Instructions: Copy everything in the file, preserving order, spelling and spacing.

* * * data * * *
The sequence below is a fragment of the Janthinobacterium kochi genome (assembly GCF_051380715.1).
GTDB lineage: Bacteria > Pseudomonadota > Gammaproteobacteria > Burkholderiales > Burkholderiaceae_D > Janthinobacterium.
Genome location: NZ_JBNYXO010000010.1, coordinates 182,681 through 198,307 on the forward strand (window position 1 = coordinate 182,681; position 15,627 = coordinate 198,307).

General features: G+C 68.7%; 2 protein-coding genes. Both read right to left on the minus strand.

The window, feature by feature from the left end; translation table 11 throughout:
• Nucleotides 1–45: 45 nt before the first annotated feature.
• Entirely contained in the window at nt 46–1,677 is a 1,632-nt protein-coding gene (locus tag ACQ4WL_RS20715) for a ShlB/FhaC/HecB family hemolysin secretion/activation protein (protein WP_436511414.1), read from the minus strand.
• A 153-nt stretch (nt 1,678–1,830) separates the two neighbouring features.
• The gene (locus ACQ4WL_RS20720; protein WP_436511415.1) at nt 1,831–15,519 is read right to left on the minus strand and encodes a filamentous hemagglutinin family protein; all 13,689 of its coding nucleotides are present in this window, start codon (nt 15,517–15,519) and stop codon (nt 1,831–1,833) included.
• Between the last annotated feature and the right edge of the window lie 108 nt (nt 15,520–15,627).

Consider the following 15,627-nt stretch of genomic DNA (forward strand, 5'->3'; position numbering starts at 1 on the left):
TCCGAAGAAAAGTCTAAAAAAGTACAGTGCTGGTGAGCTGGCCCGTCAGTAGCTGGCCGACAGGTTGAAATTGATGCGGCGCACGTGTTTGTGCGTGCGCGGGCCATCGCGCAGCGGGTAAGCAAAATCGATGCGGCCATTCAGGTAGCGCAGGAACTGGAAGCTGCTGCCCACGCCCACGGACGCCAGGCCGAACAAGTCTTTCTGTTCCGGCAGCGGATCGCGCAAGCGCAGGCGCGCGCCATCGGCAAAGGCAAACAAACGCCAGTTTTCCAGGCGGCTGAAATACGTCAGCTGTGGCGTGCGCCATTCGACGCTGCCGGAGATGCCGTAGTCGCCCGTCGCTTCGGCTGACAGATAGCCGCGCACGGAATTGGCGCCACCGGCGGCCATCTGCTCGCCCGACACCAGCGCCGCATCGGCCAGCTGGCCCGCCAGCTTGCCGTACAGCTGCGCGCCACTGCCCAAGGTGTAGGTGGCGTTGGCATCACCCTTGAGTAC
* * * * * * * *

The sequence below is a fragment of the Janthinobacterium kochi genome (assembly GCF_051380715.1).
GTDB lineage: Bacteria > Pseudomonadota > Gammaproteobacteria > Burkholderiales > Burkholderiaceae_D > Janthinobacterium.
Genome location: NZ_JBNYXO010000010.1, coordinates 182,681 through 198,307 on the forward strand (window position 1 = coordinate 182,681; position 15,627 = coordinate 198,307).

General features: G+C 68.7%; 2 protein-coding genes. Both read right to left on the minus strand.

The window, feature by feature from the left end; translation table 11 throughout:
• Nucleotides 1–45: 45 nt before the first annotated feature.
• Entirely contained in the window at nt 46–1,677 is a 1,632-nt protein-coding gene (locus tag ACQ4WL_RS20715) for a ShlB/FhaC/HecB family hemolysin secretion/activation protein (protein WP_436511414.1), read from the minus strand.
• A 153-nt stretch (nt 1,678–1,830) separates the two neighbouring features.
• The gene (locus ACQ4WL_RS20720; protein WP_436511415.1) at nt 1,831–15,519 is read right to left on the minus strand and encodes a filamentous hemagglutinin family protein; all 13,689 of its coding nucleotides are present in this window, start codon (nt 15,517–15,519) and stop codon (nt 1,831–1,833) included.
• Between the last annotated feature and the right edge of the window lie 108 nt (nt 15,520–15,627).

Consider the following 15,627-nt stretch of genomic DNA (forward strand, 5'->3'; position numbering starts at 1 on the left):
TCCGAAGAAAAGTCTAAAAAAGTACAGTGCTGGTGAGCTGGCCCGTCAGTAGCTGGCCGACAGGTTGAAATTGATGCGGCGCACGTGTTTGTGCGTGCGCGGGCCATCGCGCAGCGGGTAAGCAAAATCGATGCGGCCATTCAGGTAGCGCAGGAACTGGAAGCTGCTGCCCACGCCCACGGACGCCAGGCCGAACAAGTCTTTCTGTTCCGGCAGCGGATCGCGCAAGCGCAGGCGCGCGCCATCGGCAAAGGCAAACAAACGCCAGTTTTCCAGGCGGCTGAAATACGTCAGCTGTGGCGTGCGCCATTCGACGCTGCCGGAGATGCCGTAGTCGCCCGTCGCTTCGGCTGACAGATAGCCGCGCACGGAATTGGCGCCACCGGCGGCCATCTGCTCGCCCGACACCAGCGCCGCATCGGCCAGCTGGCCCGCCAGCTTGCCGTACAGCTGCGCGCCACTGCCCAAGGTGTAGGTGGCGTTGGCATCACCCTTGAGTAC